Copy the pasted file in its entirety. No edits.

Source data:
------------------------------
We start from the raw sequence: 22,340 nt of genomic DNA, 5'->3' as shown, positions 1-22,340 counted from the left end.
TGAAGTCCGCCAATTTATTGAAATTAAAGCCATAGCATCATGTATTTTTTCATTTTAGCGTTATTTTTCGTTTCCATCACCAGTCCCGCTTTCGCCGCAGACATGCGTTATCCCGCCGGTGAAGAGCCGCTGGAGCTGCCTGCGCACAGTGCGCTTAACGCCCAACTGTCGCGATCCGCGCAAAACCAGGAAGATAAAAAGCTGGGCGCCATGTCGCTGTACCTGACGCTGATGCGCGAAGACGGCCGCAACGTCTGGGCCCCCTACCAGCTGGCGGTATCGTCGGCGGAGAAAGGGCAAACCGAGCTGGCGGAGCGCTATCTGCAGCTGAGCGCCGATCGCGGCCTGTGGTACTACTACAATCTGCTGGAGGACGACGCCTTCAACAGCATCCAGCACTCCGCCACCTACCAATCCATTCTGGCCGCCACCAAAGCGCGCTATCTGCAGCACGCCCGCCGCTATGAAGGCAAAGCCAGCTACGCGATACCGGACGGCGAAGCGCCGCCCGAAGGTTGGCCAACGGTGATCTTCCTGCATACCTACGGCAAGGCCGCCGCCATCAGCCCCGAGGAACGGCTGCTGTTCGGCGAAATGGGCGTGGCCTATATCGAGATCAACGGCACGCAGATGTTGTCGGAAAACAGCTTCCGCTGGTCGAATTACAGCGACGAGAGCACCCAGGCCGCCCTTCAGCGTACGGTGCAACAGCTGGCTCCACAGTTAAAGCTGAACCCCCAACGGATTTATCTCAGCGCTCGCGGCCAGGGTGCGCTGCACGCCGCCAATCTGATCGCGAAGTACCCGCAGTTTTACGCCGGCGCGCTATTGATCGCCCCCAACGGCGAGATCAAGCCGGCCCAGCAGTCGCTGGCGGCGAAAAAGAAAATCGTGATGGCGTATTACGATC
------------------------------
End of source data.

We start from the raw sequence: 22,340 nt of genomic DNA, 5'->3' as shown, positions 1-22,340 counted from the left end.
TGAAGTCCGCCAATTTATTGAAATTAAAGCCATAGCATCATGTATTTTTTCATTTTAGCGTTATTTTTCGTTTCCATCACCAGTCCCGCTTTCGCCGCAGACATGCGTTATCCCGCCGGTGAAGAGCCGCTGGAGCTGCCTGCGCACAGTGCGCTTAACGCCCAACTGTCGCGATCCGCGCAAAACCAGGAAGATAAAAAGCTGGGCGCCATGTCGCTGTACCTGACGCTGATGCGCGAAGACGGCCGCAACGTCTGGGCCCCCTACCAGCTGGCGGTATCGTCGGCGGAGAAAGGGCAAACCGAGCTGGCGGAGCGCTATCTGCAGCTGAGCGCCGATCGCGGCCTGTGGTACTACTACAATCTGCTGGAGGACGACGCCTTCAACAGCATCCAGCACTCCGCCACCTACCAATCCATTCTGGCCGCCACCAAAGCGCGCTATCTGCAGCACGCCCGCCGCTATGAAGGCAAAGCCAGCTACGCGATACCGGACGGCGAAGCGCCGCCCGAAGGTTGGCCAACGGTGATCTTCCTGCATACCTACGGCAAGGCCGCCGCCATCAGCCCCGAGGAACGGCTGCTGTTCGGCGAAATGGGCGTGGCCTATATCGAGATCAACGGCACGCAGATGTTGTCGGAAAACAGCTTCCGCTGGTCGAATTACAGCGACGAGAGCACCCAGGCCGCCCTTCAGCGTACGGTGCAACAGCTGGCTCCACAGTTAAAGCTGAACCCCCAACGGATTTATCTCAGCGCTCGCGGCCAGGGTGCGCTGCACGCCGCCAATCTGATCGCGAAGTACCCGCAGTTTTACGCCGGCGCGCTATTGATCGCCCCCAACGGCGAGATCAAGCCGGCCCAGCAGTCGCTGGCGGCGAAAAAGAAAATCGTGATGGCGTATTACGATC